Aitchison – Mine Emergency Response System Project
Glenn Aitchison Project Officer, Simtars Information deficiencies during emergencies is increasingly seen as a critical issue for emergency response. Information should be gathered to provide “intelligence” about the underground conditions after a major incident, such as an explosion or rock fall. This project investigated four key areas related to information gathering:
- Post explosion atmosphere monitoring:– An industry study into available, low powered, sensors were conducted. The study was to identify commercially available equipment to sample the mine atmosphere post an underground incident.
- Ultra-resilient communication system:– An investigation was undertaken into the feasibility of components for a robust and resilient mine communication network. The network must survive an underground incident and be able to transmit information in and out of an underground mine environment.
- Blast protection (or blast resilience):– The blast protection was evaluated through subjecting different shapes of enclosures to actual blasts, in an explosion propagation tube.
- Navigational aids:– A series of test were undertaken to determine the suitability of using visible light, infra-red as well as radar to aid in self rescue. All test were undertaken in a “dusty”, or low-visibility, environment.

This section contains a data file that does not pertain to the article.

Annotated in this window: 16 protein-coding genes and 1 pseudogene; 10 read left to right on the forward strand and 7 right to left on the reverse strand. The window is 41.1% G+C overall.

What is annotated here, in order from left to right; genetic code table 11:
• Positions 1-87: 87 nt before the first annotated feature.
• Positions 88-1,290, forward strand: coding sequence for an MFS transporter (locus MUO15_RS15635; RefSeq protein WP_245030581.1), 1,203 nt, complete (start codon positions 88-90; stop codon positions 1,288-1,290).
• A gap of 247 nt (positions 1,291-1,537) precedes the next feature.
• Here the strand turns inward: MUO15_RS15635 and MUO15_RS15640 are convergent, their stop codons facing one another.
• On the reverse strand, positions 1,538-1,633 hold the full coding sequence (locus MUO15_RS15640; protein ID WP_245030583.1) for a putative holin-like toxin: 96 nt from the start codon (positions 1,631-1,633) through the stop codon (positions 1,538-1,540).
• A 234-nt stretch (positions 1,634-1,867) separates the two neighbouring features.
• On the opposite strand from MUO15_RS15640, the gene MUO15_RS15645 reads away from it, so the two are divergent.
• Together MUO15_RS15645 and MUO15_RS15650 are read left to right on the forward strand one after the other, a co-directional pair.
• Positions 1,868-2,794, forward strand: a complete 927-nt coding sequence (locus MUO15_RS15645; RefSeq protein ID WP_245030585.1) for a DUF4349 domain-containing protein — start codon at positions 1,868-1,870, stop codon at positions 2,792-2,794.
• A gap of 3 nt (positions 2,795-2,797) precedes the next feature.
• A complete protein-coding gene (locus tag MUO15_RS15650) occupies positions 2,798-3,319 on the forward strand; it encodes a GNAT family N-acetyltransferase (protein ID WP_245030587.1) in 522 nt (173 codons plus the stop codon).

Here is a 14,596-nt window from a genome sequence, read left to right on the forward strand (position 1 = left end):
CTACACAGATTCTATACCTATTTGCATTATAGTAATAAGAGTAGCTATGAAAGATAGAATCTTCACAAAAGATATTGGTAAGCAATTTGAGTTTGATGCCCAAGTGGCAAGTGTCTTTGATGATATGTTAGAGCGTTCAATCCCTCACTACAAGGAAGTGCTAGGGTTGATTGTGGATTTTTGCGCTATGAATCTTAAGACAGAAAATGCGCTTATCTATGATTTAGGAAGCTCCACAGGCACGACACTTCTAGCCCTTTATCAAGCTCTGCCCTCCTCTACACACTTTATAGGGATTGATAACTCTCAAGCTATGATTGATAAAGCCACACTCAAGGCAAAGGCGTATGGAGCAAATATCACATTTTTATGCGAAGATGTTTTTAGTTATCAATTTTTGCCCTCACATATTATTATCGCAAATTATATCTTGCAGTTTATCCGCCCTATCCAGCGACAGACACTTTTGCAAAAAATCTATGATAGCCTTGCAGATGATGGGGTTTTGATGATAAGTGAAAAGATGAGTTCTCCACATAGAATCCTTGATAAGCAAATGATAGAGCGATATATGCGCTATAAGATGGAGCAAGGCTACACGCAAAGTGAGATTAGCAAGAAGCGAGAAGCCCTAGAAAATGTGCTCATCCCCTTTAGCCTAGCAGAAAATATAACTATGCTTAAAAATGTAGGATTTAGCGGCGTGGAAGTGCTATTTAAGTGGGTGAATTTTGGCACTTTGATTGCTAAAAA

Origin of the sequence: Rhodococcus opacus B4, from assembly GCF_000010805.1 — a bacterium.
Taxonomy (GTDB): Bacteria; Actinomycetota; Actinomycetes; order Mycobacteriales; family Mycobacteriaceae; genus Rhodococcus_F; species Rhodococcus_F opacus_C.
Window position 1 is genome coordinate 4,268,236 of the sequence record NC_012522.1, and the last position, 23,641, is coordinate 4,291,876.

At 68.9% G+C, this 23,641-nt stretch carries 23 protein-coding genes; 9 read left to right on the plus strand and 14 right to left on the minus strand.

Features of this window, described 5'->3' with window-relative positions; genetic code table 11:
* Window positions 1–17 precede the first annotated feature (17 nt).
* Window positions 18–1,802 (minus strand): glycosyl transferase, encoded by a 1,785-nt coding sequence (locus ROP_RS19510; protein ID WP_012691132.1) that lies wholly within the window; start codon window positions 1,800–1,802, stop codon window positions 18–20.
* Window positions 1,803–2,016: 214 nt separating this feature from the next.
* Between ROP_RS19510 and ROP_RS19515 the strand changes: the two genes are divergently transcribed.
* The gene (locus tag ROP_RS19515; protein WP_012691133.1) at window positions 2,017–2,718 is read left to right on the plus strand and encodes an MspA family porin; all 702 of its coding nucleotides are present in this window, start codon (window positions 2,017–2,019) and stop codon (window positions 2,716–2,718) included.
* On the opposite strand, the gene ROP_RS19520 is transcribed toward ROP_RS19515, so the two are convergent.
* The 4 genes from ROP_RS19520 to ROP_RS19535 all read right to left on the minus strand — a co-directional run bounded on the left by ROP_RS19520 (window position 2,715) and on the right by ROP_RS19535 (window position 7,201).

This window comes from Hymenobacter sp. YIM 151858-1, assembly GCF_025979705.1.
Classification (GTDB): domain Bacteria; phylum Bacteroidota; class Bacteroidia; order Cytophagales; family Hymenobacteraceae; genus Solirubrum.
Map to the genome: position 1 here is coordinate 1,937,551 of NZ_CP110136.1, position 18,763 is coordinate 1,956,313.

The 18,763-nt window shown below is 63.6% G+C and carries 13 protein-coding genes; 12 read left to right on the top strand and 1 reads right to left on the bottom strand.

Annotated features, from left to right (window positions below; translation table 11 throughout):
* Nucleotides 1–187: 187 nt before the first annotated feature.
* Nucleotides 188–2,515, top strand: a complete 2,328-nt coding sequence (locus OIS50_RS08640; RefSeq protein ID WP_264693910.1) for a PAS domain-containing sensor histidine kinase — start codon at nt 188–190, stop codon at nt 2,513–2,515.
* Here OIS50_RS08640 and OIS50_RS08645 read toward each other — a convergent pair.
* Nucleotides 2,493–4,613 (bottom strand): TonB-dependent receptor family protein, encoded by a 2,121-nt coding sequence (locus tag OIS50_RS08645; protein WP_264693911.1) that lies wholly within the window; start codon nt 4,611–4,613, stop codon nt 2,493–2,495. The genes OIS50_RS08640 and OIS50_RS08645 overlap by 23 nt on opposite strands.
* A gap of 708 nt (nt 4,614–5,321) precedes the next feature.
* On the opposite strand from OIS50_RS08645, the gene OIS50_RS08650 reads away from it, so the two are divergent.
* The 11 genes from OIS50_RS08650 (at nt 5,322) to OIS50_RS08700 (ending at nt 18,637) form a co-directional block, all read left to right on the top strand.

Pearce – Meeting the Challenges of Caring for Dust Disease Victims in Our Coal Mines
James Pearce Advocate, Black Lung Victims Support Group The re-emergence of Dust Diseases in Queensland’s coal industry is having a devastating effect on workers, their families and mining communities. More than 100 employees have been diagnosed as suffering from different forms of pneumoconiosis, predominantly Black Lung and silicosis. There are many more Victims being regularly identified. While the main challenge facing our entire industry is the effective prevention of Dust Diseases in our coal mines, the identification of all Victims is a moral obligation on all stakeholders in the industry. This involves not only world’s best practice testing of the present workforce but also of those who have retired from the industry and those who have left it before retiring. While prevention and identification of Black Lung are essential, the most pressing issue at the present time is the treatment and health care of those who have been, and will continue to be, Victims of these Dust Diseases. This paper on behalf of Black Lung Victims will outline our proposals for how the industry working with government can provide for the life-long medical care needed for the best possible quality of life for sufferers. We owe them at least that.
Milestones in Safety – Fatigue Management in Action